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# Elementary Differential Equations and Boundary Value Problems - Boyce W.E.

Boyce W.E. Elementary Differential Equations and Boundary Value Problems - John Wiley & Sons, 2001. - 1310 p.
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464
Chapter 9. Nonlinear Differential Equations and Stability
xv
.
x2 ^ ^ ^Increasing.
C2^^\
Increasing t^^^ \
A t X
C2 < 0 /
Cj\ + C2^^>"'
'c2 > 0
(a) ()
Y Increasing .
0 C2^ „
> 1. ,
>2
C2
c2 < 0 V^Cj^ + C2^ Xj
Increasing t <C2,
(c)
FIGURE 9.1.4 An improper node, one independent eigenvector; rx = r2 < 0. (a) The phase plane. (b) xj versus t. (c) The phase plane.
CASE 4 Complex Eigenvalues. Suppose that the eigenvalues are X ± iã, where X and ã are real, X = 0, and ã > 0. It is possible to write down the general solution in terms of the eigenvalues and eigenvectors, as shown in Section 7.6. However, we proceed in a different way.
Systems having the eigenvalues X ± iã are typified by
*=( X ^ x (11)
4—ã x
or, in scalar form,
X1 = Xxj + ãõ2,
X2 = —ö.õ1 + Xx2
(12)
9.1 The Phase Plane: Linear Systems
465
(13)
(14)
(15)
where c is a constant. Similarly, substituting from Eqs. (12) in the second of Eqs. (13),
where â0 is the value of â when t — 0.
Equations (15) and (17) are parametric equations in polar coordinates of the trajectories of the system (11). Since i > 0, it follows from Eq. (17) that â decreases as t increases, so the direction of motion on a trajectory is clockwise. As t — to, we see from Eq. (15) that r — 0 if ê < 0 and r —to if ê > 0. Thus the trajectories are spirals, which approach or recede from the origin depending on the sign of ê. Both possibilities are shown in Figure 9.1.5, along with some typical graphs of x1 versus t. The critical point is called a spiral point in this case. Frequently, the terms spiral sink and spiral source, respectively, are used to refer to spiral points whose trajectories approach, or depart from, the critical point.
More generally, it is possible to show that for any system with complex eigenvalues ê ± ii, where ê — 0, the trajectories are always spirals. They are directed inward or outward, respectively, depending on whether ê is negative or positive. They may be elongated and skewed with respect to the coordinate axes, and the direction of motion may be either clockwise or counterclockwise. While a detailed analysis is moderately difficult, it is easy to obtain a general idea of the orientation of the trajectories directly from the differential equations. Suppose that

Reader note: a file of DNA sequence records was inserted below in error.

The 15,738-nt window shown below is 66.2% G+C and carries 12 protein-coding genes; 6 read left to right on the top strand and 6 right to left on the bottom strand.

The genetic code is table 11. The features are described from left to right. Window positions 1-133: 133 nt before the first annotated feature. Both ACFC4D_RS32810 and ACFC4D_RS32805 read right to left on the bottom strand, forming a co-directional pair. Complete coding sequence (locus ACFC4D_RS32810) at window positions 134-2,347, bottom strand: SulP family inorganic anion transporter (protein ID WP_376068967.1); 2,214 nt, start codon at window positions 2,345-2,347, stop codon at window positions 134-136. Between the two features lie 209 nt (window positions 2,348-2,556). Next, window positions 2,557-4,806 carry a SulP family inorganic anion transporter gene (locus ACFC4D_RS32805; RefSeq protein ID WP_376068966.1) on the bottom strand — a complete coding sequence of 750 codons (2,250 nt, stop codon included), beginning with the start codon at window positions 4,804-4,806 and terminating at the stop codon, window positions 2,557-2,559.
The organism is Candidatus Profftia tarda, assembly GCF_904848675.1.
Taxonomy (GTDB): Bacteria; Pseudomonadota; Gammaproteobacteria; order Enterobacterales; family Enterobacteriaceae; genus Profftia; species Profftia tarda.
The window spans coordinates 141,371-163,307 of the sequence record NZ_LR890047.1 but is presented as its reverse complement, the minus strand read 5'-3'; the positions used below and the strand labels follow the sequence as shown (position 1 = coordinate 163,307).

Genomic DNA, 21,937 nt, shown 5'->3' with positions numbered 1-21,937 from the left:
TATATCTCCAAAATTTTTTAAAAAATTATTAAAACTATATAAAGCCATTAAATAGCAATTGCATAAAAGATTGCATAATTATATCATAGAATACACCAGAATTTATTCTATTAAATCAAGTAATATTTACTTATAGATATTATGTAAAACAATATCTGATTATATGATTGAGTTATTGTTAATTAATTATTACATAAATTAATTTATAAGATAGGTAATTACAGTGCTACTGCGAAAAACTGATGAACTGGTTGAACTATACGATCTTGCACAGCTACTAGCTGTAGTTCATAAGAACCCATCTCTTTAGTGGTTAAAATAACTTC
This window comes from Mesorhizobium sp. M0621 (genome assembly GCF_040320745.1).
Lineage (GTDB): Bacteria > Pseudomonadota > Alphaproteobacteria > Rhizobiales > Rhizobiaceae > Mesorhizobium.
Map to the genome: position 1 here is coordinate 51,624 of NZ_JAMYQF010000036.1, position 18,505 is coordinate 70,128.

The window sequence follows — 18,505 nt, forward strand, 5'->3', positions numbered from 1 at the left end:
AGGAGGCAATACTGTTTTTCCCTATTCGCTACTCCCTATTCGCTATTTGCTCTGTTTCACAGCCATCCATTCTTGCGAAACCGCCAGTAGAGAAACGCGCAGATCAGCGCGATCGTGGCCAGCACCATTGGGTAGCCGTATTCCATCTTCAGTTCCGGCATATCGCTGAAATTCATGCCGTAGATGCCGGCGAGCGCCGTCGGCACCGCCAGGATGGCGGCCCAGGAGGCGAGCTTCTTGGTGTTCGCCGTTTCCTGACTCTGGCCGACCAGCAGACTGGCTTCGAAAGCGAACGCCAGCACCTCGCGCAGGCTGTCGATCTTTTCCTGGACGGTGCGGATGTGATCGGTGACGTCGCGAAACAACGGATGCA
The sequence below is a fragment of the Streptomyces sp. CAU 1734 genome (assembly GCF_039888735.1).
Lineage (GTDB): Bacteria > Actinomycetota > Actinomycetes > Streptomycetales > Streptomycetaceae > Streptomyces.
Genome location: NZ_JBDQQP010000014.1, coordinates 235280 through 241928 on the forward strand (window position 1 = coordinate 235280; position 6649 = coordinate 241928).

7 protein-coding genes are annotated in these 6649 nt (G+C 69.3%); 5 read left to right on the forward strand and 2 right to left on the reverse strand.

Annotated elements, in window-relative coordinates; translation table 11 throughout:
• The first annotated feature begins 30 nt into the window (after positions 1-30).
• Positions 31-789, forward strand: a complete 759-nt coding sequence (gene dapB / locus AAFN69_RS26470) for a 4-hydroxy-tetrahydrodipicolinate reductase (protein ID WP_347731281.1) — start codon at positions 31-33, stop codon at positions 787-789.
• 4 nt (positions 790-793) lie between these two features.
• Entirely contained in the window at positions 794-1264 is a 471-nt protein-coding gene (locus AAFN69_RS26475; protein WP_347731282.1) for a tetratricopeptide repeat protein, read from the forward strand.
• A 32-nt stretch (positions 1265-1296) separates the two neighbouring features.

has complex eigenvalues ê ± ii, and look at the point (0, 1) on the positive /-axis. At this point it follows from Eqs. (18) that dx/dt — b and dy/dt — d. Depending on the signs of b and d, one can infer the direction of motion and the approximate orientation of the trajectories. For instance, if both b and d are negative, then the trajectories cross the positive y-axis so as to move down and into the second quadrant. If ê < 0 also, then the trajectories must be inward-pointing spirals resembling the one in Figure 9.1.6. Another case was given in Example 1 of Section 7.6, whose trajectories are shown in Figure 7.6.2.
and using the fact that sec2 â — r2/xf, we have
â' — —\i.
(16)
Hence
â — —it + â0,
(17)
(18)
466
Chapter 9. Nonlinear Differential Equations and Stability
CASE 5
x 1
,
1
x _ /

x2'
((fa

(c) (d
FIGURE 9.1.5 A spiral point; rx = ê + ip, r2 = ê — ip. (a) ê< 0, the phase plane.
(b) ê < 0, xj versus t. (c) ê > 0, the phase plane. (d) ê > 0, xj versus t.
FIGURE 9.1.6 A spiral point; r = ê ± ip with ê < 0.
Pure Imaginary Eigenvalues. In this case ê = 0 and the system (11) reduces to
x = ' —P P) x (19)
9.1 The Phase Plane: Linear Systems
467
with eigenvalues ±ië. Using the same argument as in Case 4, we find that
r' = 0, â' = -i, (20)
and consequently,
r = c, â = —\it + â0, (21)
where c and â0 are constants. Thus the trajectories are circles, with center at the origin, that are traversed clockwise if ë > 0 and counterclockwise if ë < 0. A complete circuit about the origin is made in a time interval of length 2ï/ë, so all solutions are periodic with period 2ï/ë. The critical point is called a center.
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